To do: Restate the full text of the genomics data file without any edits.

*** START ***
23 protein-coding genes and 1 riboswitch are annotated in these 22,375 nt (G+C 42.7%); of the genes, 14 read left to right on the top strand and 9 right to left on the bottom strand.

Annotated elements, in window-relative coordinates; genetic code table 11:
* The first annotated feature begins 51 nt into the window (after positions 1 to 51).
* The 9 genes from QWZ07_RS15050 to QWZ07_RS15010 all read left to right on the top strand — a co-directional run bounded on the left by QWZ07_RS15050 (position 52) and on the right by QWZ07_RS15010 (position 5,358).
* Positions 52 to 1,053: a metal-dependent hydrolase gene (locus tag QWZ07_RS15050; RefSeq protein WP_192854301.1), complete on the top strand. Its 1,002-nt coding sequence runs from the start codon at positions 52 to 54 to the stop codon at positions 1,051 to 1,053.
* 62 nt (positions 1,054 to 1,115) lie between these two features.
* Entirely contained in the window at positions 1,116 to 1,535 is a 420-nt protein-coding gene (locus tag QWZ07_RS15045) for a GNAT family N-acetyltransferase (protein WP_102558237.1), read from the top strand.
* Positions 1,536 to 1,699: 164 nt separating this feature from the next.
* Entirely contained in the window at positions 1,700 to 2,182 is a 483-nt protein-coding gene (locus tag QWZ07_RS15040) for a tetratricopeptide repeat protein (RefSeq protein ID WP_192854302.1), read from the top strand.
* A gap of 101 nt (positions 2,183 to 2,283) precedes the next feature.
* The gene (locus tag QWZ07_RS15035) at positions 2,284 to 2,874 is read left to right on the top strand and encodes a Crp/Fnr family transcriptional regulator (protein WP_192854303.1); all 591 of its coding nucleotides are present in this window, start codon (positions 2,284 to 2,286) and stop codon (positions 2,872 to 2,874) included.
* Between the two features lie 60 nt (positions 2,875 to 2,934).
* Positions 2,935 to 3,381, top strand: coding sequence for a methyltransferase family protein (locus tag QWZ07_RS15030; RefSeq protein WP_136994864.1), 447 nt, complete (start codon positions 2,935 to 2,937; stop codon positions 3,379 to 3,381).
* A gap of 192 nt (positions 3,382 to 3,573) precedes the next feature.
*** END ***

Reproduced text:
23 protein-coding genes and 1 riboswitch are annotated in these 22,375 nt (G+C 42.7%); of the genes, 14 read left to right on the top strand and 9 right to left on the bottom strand.

Annotated elements, in window-relative coordinates; genetic code table 11:
* The first annotated feature begins 51 nt into the window (after positions 1 to 51).
* The 9 genes from QWZ07_RS15050 to QWZ07_RS15010 all read left to right on the top strand — a co-directional run bounded on the left by QWZ07_RS15050 (position 52) and on the right by QWZ07_RS15010 (position 5,358).
* Positions 52 to 1,053: a metal-dependent hydrolase gene (locus tag QWZ07_RS15050; RefSeq protein WP_192854301.1), complete on the top strand. Its 1,002-nt coding sequence runs from the start codon at positions 52 to 54 to the stop codon at positions 1,051 to 1,053.
* 62 nt (positions 1,054 to 1,115) lie between these two features.
* Entirely contained in the window at positions 1,116 to 1,535 is a 420-nt protein-coding gene (locus tag QWZ07_RS15045) for a GNAT family N-acetyltransferase (protein WP_102558237.1), read from the top strand.
* Positions 1,536 to 1,699: 164 nt separating this feature from the next.
* Entirely contained in the window at positions 1,700 to 2,182 is a 483-nt protein-coding gene (locus tag QWZ07_RS15040) for a tetratricopeptide repeat protein (RefSeq protein ID WP_192854302.1), read from the top strand.
* A gap of 101 nt (positions 2,183 to 2,283) precedes the next feature.
* The gene (locus tag QWZ07_RS15035) at positions 2,284 to 2,874 is read left to right on the top strand and encodes a Crp/Fnr family transcriptional regulator (protein WP_192854303.1); all 591 of its coding nucleotides are present in this window, start codon (positions 2,284 to 2,286) and stop codon (positions 2,872 to 2,874) included.
* Between the two features lie 60 nt (positions 2,875 to 2,934).
* Positions 2,935 to 3,381, top strand: coding sequence for a methyltransferase family protein (locus tag QWZ07_RS15030; RefSeq protein WP_136994864.1), 447 nt, complete (start codon positions 2,935 to 2,937; stop codon positions 3,379 to 3,381).
* A gap of 192 nt (positions 3,382 to 3,573) precedes the next feature.